Walking out: A national movement’s impact on Edinboro

Category:  News
Wednesday, April 25th, 2018 at 5:49 PM

A group of senior Edinboro University sociology students took part in National Walkout Day on April 20, which honors the now 19th anniversary of the shooting at Columbine High School. At 10 a.m., students across the nation walked out of their classrooms to stand in remembrance of the 13 students killed during Columbine. This comes only a month after the #Enough National School Walkout planned by the Women’s March that took place on March 14.

The Edinboro sociology capstone class, taught by Dr. Lee Williams, started the semester out by seeing what issues were “palpable in our current social dynamic,” said English writing and sociology major Patrick Broadnax. Sociology club, or Edinboro Rising, came together to plan the gathering “as a show for support and a moment to empower our peers to use their voices for positive change.”

“We planned this because it was something that the youth took fire to, so it was something [where] we could stand behind and support them,” senior sociology major Hannah Williams said. “It was important to all of us to stand behind young activists.”

During the walkout, the students met at the Fighting Scot statue next to the Pogue Student Center, where they had set up signs and displays honoring the 17 people who were killed at Stoneman Douglas High School during the shooting on Feb. 14. 

The students had set out a pair of shoes for each Stoneman Douglas student, accompanied by a picture and short biography. Additionally, Edinboro student Abby Woodell, who organized Edinboro’s previous participation in the National School Walkout on March 20, read Emily Dickinson’s poem “Hope is the thing with feathers” aloud. She also listed facts and statistics about gun laws and gun violence in America.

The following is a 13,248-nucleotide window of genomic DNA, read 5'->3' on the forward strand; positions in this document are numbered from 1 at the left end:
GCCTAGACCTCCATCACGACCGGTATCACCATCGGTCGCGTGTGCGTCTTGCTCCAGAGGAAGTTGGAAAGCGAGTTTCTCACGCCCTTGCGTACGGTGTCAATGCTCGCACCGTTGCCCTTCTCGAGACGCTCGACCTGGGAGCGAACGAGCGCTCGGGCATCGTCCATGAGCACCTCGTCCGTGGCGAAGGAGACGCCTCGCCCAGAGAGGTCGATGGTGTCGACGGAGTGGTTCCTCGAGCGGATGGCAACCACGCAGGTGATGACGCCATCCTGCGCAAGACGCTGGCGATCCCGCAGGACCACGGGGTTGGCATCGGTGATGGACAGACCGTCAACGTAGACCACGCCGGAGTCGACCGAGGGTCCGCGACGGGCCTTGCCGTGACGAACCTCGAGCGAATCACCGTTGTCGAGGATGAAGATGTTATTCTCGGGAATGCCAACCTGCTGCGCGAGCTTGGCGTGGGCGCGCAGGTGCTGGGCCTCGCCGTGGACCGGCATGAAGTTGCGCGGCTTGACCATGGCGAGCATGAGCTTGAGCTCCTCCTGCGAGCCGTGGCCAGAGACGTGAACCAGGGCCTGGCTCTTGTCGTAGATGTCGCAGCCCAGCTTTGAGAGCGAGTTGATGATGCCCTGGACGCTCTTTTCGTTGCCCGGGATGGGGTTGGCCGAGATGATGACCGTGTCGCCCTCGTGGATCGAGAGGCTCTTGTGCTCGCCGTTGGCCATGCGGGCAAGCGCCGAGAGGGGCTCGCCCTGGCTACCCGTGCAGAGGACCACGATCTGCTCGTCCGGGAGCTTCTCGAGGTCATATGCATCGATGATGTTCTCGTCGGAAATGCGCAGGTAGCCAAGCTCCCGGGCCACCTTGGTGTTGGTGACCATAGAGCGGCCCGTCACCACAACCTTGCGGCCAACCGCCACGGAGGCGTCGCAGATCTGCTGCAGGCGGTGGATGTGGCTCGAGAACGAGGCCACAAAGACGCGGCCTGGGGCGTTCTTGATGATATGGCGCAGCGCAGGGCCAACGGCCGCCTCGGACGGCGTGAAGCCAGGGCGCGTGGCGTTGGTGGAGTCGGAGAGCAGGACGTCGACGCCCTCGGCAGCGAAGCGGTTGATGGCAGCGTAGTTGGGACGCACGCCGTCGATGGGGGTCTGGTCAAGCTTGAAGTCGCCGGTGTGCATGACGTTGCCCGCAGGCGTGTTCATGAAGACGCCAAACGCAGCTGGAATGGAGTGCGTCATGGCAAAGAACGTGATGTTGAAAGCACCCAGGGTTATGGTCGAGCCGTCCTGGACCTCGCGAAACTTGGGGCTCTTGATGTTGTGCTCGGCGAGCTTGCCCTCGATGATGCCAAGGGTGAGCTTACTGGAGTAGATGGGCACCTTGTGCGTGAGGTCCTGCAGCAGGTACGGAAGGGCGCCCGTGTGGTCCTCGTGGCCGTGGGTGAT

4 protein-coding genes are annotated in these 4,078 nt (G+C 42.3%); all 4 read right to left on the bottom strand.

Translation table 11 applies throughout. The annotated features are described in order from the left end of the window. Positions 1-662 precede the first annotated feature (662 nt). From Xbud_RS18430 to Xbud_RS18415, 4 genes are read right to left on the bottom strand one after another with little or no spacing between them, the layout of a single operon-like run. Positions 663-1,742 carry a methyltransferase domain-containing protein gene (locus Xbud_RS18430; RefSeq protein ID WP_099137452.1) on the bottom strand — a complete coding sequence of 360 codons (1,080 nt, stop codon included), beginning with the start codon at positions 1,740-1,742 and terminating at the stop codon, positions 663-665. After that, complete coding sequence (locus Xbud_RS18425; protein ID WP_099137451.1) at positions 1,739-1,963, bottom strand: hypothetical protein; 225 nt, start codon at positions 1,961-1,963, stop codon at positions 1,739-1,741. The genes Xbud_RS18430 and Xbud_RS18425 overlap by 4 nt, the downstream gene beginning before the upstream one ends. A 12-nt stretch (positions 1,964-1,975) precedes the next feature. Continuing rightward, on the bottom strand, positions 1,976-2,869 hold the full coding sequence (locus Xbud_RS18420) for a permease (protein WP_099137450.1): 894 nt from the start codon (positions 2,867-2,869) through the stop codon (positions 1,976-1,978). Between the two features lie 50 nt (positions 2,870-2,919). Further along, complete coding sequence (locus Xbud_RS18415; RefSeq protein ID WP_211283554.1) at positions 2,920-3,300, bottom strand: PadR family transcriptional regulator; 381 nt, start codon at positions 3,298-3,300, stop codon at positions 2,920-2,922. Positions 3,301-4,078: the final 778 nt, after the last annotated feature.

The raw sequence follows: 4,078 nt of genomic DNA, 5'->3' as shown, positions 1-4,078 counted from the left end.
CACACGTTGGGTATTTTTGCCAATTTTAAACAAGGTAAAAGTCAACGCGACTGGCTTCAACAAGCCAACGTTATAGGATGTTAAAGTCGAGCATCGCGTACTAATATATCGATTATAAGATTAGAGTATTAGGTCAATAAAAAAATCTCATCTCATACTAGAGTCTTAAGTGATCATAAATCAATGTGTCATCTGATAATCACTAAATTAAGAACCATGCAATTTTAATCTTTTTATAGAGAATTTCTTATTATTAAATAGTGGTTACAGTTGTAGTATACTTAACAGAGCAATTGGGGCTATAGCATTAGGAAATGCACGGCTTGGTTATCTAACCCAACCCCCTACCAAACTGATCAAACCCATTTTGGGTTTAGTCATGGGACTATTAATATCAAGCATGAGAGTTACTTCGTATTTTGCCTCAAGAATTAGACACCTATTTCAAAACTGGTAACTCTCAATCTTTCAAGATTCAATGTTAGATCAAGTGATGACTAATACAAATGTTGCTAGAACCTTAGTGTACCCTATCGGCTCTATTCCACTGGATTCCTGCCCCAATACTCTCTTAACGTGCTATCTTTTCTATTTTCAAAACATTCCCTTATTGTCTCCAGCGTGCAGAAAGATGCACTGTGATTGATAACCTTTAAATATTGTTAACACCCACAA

Broadnax read a poem titled “April 20th, 2018,” while a few bystanders looked on. Some people stopped to read the various displays.

According to the National School Walkout website, the walkout is: “a movement powered and led by students across the country. We’re protesting congressional, state, and local failures to take action to prevent gun violence.”

“After the shooting in Parkland, Florida and the repetition of gun violence occurring in schools and elsewhere, we saw this boom of America’s youth coming together to say ‘never again,’ [and] that something has to change because we cannot keep having generations of kids grow to inherit the trauma of gun violence,” Broadnax said. 

The website also stated there were over 2,600 walkouts planned for April 20. 

“This isn’t a trend or a moment,” Broadnax said. “When you hear these young people speak, you can hear and feel their passion, even if their voice shakes — especially if their voice shakes. I think it (return of revolutionary energy) has some in power a bit scared, but this is not the first time young people have had to pull this country ahead in its social evolution, and I doubt it will be the last.”

Williams also spoke of that energy. “The cause to me means a lot, but I think my big take-home is that kids are so empowered and I am so proud to be behind something that they have created, believe in, and deserve.”

Dakota Palmer is the executive editor for The Spectator. She can be reached edinboro.spectator@gmail.com.

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